On Oct 12, 2016 4:33 PM, "Mikhail V" <mikhailwas@gmail.com> wrote:
> Hello all,
> *snip*
> 1. Remove all hex notation from printing functions, typing,
> documention.
> So for printing functions leave the hex as an "option",
> for example for those who feel the need for hex representation,
> which is strange IMO.
> 2. Replace it with decimal notation, in this case e.g:
> u'\u0430\u0431\u0432.txt' becomes
> u'\u1072\u1073\u1074.txt'
> and similarly for other cases where raw bytes must be printed/inputed
> So to summarize: make the decimal notation standard for all cases.
> I am not going to go deeper, such as what digit amount (leading zeros)
> to use, since it's quite secondary decision.

If decimal notation isn't used for parsing, only for printing, it would be confusing as heck, but using it for both would break a lot of code in subtle ways (the worst kind of code breakage).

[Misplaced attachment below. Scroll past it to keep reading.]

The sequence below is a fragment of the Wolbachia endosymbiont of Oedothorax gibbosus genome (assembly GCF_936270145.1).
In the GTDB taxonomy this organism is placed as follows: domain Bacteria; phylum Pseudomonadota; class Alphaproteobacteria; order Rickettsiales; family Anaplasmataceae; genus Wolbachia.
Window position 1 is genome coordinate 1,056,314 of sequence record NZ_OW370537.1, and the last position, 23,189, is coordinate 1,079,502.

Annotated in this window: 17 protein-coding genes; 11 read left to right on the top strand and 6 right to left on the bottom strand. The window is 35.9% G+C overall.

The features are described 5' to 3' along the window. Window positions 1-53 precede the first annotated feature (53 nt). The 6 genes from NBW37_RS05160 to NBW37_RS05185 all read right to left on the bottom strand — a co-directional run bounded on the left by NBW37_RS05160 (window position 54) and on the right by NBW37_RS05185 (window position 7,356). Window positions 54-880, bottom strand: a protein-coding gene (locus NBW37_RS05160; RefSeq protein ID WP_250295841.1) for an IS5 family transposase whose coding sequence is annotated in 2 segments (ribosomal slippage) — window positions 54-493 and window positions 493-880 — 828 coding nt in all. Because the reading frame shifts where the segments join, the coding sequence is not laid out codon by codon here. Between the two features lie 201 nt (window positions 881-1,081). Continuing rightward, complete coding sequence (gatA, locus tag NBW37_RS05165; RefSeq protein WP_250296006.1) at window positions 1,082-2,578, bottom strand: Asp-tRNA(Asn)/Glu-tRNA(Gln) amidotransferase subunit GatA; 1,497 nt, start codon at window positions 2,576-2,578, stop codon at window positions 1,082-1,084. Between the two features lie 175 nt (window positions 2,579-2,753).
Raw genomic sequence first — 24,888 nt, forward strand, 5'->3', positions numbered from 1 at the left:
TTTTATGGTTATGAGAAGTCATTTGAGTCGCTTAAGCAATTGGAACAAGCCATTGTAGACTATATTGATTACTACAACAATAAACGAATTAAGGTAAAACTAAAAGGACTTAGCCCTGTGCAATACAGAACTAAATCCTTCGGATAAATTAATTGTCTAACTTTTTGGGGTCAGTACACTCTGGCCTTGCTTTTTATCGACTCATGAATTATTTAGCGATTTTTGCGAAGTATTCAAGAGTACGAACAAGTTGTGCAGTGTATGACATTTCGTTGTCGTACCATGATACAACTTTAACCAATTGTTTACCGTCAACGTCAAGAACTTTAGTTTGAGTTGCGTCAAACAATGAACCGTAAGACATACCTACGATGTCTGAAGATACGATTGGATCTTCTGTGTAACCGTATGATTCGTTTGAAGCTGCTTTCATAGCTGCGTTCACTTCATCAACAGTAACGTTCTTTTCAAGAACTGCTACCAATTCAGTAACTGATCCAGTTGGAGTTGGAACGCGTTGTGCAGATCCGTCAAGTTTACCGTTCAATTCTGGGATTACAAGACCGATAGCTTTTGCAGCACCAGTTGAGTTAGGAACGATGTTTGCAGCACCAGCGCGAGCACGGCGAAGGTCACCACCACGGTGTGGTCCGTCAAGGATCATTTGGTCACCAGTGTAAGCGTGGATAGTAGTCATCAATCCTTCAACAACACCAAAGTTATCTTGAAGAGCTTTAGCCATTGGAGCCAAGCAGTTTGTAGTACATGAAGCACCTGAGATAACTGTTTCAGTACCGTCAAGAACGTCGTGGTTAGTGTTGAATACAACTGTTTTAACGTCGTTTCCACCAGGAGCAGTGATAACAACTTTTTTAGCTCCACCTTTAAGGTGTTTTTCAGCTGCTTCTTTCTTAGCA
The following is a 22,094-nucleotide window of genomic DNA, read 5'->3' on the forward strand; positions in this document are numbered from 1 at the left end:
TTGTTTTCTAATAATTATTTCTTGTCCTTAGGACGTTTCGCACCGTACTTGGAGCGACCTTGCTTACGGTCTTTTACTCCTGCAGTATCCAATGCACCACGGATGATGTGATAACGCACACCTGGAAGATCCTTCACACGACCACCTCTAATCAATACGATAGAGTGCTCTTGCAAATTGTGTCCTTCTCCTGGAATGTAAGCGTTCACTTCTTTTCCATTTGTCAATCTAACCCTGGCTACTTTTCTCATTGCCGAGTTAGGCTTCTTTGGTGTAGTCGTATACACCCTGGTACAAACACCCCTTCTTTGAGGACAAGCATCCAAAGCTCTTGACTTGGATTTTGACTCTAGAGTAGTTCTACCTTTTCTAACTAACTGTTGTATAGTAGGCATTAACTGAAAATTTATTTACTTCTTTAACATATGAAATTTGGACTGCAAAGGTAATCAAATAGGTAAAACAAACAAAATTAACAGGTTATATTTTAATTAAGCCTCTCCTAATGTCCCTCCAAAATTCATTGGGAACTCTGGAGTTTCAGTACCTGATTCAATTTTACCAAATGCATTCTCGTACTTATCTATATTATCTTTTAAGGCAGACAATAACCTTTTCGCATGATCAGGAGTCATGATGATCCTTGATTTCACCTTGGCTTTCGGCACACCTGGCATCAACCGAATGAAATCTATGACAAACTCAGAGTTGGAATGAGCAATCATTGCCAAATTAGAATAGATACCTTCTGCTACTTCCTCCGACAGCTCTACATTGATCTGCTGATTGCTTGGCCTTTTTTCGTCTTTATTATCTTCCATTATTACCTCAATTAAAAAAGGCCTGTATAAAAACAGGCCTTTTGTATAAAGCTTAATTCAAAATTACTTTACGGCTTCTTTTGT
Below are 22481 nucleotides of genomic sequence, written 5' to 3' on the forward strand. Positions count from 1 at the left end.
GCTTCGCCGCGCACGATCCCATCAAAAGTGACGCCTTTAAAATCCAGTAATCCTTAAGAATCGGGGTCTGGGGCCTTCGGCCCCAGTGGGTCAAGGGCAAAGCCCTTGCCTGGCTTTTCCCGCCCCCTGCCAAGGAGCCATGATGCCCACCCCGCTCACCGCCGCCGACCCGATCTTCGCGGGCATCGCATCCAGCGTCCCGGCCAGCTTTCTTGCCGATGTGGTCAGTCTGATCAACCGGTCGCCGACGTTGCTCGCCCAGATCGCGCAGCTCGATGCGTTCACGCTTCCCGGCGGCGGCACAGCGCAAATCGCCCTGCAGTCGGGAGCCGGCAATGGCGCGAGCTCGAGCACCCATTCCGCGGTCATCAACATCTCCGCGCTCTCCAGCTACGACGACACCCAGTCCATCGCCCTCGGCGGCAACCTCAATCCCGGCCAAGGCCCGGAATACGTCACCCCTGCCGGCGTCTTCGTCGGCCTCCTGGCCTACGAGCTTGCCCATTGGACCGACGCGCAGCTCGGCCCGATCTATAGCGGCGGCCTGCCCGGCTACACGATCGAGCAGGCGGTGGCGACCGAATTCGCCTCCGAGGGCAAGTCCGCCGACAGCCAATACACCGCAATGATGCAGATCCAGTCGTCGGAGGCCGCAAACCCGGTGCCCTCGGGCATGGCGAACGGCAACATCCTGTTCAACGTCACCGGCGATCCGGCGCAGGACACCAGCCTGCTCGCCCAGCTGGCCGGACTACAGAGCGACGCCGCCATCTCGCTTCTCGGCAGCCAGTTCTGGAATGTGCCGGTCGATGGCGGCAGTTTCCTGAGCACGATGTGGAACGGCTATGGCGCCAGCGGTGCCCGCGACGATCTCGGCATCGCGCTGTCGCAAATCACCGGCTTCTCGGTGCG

> 1. Hex notation is hardly readable. It was not designed with readability
> in mind, so for reading it is not appropriate system, at least with the
> current character set, which is a mix of digits and letters (curious who
> was that wize person who invented such a set?).

The Unicode standard.

I agree that hex is hard to read, but the standard uses it to refer to the code points. It's great to be able to google code points and find the characters easily, and switching to decimal would screw it up.

And I've never seen someone *need* to figure out the decimal version from the hex before. It's far more likely to google the hex #.

TL;DR: I think this change would induce a LOT of short-term issues, despite it being up in the air if there's any long-term gain.

So -1 from me.

> 2. Mixing of two notations (hex and decimal) is a _very_ bad idea,
> I hope no need to explain why.

Indeed, you don't. :)

> So that's it, in short.
> Feel free to discuss and comment.
> Regards,
> Mikhail
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Ryan (ライアン)
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